Heatstroke: Symptoms, Prevention, Treatment

General Health

Heatstroke: Symptoms, Prevention, Treatment

Know the basics when it comes to dealing with those with heatstroke since it can happen to anyone.


The Philippines is a tropical country where the storms are strong and the heat waves are harsh. Heatstroke can be a common occurrence in a place where temperatures can reach as high as 40 C. Keep yourself protected by learning more about the signs of heatstroke and how you can prevent it from happening to you.

What is heatstroke?

When you are exposed to high temperatures for long periods of time it may cause your body to overheat and may lead to a condition called heatstroke. Those who work under the direct heat of the sun on a daily basis are more at risk of developing heatstroke. Athletes who undergo rigorous training outdoors are also at risk since the combination of the heat and a rise in their core body temperature after exercising may also result in another type of heatstroke called exertional heatstroke. When you experience heatstroke, your body is no longer able to cool down itself.

Heatstroke vs heat exhaustion

Heatstroke is a more serious condition compared to heat exhaustion. The National Health Services differentiates the two based on the severity of the symptoms:

  

Heat exhaustion Heatstroke
  • Extreme tiredness as a result of lowered blood pressure and blood volume
  • Feeling of faint
  • Excessive sweating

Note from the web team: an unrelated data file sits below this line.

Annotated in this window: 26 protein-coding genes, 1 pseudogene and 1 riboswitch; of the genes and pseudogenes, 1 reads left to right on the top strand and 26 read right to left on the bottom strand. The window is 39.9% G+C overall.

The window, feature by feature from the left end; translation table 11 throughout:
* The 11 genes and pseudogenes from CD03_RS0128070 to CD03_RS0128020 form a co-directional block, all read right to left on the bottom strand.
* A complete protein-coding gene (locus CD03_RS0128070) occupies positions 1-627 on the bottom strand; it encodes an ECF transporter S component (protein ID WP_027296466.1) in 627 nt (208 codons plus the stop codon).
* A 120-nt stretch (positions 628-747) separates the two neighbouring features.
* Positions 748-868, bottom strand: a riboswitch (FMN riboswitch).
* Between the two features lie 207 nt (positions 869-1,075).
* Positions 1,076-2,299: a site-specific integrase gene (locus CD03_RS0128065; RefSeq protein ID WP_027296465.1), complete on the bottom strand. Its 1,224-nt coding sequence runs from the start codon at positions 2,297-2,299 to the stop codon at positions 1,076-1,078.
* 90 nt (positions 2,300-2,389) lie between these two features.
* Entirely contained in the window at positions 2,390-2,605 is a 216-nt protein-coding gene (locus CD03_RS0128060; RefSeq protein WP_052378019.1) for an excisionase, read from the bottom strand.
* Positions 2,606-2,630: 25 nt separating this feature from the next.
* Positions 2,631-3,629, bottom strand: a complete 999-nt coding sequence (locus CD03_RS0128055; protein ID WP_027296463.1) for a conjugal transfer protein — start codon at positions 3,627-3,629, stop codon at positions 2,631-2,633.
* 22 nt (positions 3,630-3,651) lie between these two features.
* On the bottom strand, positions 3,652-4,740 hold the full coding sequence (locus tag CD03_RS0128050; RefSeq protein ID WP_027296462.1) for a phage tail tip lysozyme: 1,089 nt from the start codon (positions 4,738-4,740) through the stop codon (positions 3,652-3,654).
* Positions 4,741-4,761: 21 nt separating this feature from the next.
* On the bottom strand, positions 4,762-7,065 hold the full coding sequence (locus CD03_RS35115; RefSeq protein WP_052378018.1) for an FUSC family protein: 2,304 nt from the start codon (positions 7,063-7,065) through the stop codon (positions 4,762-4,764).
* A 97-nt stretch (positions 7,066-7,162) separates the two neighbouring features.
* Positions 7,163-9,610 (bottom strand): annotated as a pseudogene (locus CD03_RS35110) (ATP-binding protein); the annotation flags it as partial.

• Everyone who is exposed to extreme heat is at risk
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  • Occurrence of vertigo · Hyperventilation
  • High body temperature (40 C and above)
  • Flushed skin
  • People at risk include young children, the elderly, people with heart/kidney disorders, and those with diabetes
  • Considered as a medical emergency

First aid

It is important to know the basics when it comes to dealing with those with heatstroke since it can happen to anyone. Time is of the essence since heatstroke is classified as a medical emergency—follow these steps if you are experiencing heatstroke or if someone with heatstroke needs your help:

  • Call an ambulance right away or drive (if you are able) to the nearest hospital that’s capable of addressing your medical concern.
  • Stay in a cool, dry place while waiting for help to come. Avoid heat exposure to avoid further damage and ensure there’s enough ventilation.
  • Keep yourself/the patient hydrated. Do not administer any pain medications.
  • Remove excess clothing if possible to regulate body temperature.
  • Give yourself/administer a cool sponge bath.

Preventive measures

Heat exhaustion and heatstroke can be avoided. The first thing that you need to do is to keep away from the direct heat of the sun most especially from noon until late afternoon. Other effective ways to prevent heatstroke include:

  • Proper hydration – drink enough fluids to avoid dehydration. Replenish lost electrolytes by drinking sports drinks after working out
  • Keep your house ventilated – crack open windows mot especially during the daytime. If budget permits, install air-conditioning and cooling fans inside your home.
  • Avoid consuming alcoholic beverages to rehydrate since this could affect your body’s ability to control your temperature.

Once you reach the hospital, the doctor may recommend tests to help diagnose your condition. A rectal temperature examination is one of the most accurate ways to determine your body’s temperature. Other tests may also be administered like x-rays, blood tests to help determine sodium/potassium levels, and urine tests (dark urine can be a sign of dehydration).

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